Palm, Allen Neil
U.S. Army – Vietnam
Allen Neil Palm was a Greenville native, 1968 graduate of Reynolds High School, who ended up tromping through the marshes of the Mekong Delta with the 9th Infantry Division in the Mobile Riverine Force.
“Letters from the front were rare and are now long lost,” wrote his sister, Carol, “but I remember that his complaints were few – only that his feet were suffering from the march through swamps.”
Friends and family would not have expected many complaints. They were used to his unassuming attitude and willingness to sacrifice for the sake of others.
“He and his brother Wes both wrestled at Reynolds,” Carol said. “One of them had to quit to help Dad on the farm. Allen quit so Wes could continue to wrestle. That’s what kind of a kid he was.”
After graduating from high school, Allen attended the New Castle School of Trades and worked as a material cutter in the Westinghouse in Sharon. When he was called into military service in October, 1968, Allen made no big fuss.
“We would never know what he thought about going half a world away to fight in the jungle,” Carol said. “It was simply his duty. He had already seen friends and neighbors ship out, so he prepared as best he could to leave his family and home to serve his country.”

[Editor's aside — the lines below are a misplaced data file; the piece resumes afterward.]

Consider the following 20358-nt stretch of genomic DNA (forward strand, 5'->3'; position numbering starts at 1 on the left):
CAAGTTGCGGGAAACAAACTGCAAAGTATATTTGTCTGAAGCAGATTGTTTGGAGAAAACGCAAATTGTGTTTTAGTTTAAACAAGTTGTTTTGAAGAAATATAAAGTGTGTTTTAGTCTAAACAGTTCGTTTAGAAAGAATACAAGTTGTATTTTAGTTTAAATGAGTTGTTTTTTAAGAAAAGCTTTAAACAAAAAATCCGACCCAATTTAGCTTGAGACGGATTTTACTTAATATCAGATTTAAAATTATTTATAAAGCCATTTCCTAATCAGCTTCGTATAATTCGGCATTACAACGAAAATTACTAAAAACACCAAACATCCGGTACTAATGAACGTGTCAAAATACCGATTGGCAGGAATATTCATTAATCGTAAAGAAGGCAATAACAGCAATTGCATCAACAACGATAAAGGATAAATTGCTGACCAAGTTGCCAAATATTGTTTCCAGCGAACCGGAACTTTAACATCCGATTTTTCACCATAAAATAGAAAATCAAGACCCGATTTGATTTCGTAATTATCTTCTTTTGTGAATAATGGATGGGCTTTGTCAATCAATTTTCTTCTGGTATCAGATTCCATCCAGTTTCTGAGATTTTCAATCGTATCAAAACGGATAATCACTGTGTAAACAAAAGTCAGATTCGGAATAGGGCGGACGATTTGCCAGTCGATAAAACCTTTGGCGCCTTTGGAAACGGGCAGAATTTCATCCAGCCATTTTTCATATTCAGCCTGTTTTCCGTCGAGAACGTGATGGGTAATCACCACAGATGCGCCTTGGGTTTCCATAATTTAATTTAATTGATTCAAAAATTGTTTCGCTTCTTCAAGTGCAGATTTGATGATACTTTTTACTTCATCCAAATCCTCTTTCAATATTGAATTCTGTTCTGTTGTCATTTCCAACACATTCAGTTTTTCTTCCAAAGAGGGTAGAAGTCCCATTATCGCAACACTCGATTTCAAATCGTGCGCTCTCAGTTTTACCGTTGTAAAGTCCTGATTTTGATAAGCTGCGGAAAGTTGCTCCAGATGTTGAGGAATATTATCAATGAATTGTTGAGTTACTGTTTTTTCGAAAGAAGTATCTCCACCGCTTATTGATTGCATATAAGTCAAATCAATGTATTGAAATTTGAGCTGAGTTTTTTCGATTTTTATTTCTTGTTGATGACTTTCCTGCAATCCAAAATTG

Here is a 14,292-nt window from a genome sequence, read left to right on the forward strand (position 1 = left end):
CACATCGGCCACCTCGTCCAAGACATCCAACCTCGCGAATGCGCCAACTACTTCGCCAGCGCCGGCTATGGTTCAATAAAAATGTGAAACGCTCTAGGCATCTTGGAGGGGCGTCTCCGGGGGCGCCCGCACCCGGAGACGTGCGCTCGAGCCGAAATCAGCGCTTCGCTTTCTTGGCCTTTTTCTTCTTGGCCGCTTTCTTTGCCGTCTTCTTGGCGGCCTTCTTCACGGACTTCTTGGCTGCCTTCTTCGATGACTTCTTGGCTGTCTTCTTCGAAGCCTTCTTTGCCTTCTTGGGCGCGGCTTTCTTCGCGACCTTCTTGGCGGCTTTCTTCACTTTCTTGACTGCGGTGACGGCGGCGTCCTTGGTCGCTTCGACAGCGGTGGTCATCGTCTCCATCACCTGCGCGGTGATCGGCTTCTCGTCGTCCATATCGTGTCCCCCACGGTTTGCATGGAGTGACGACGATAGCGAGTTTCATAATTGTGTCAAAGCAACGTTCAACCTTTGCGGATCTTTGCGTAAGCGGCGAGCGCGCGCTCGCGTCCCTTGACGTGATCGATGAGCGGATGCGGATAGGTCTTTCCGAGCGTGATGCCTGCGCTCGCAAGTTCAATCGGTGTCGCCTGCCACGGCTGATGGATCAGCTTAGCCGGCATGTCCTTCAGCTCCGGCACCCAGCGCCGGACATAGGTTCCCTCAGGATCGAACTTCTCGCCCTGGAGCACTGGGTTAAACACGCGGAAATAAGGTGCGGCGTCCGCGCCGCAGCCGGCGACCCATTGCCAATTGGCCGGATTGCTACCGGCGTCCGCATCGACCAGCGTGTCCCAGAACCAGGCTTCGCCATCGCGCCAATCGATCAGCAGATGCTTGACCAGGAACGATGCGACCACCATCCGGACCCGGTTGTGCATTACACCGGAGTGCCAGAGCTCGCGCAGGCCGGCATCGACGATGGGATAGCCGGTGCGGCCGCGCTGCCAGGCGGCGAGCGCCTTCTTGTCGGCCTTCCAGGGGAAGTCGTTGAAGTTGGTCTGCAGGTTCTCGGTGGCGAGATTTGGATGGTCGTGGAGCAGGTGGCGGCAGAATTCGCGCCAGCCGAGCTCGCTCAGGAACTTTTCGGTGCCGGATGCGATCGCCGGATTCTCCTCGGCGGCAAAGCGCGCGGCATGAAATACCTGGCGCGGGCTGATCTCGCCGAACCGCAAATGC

Details of that service are difficult to find, but as a soldier in the 9th Division, we know that he served in the Mekong Delta. According to accounts by other soldiers, one of the most common tactics was to cruise up and down the countless waterways on the Navy’s modified ships until they were shot at. The ship would return fire, then drop off the infantry to assault and destroy the enemy. Sometimes they would be out for days on end, plenty of time to get their feet very wet.
Ninth Division troops would also be inserted into known enemy territory by helicopter and retrieved the same way when their mission was accomplished.
On December 5, 1968, Allen was killed by enemy booby trap while he was on patrol. He was posthumously awarded the Bronze Star and the Purple Heart.
On the Vietnam Veterans Memorial Panel W37 Line 47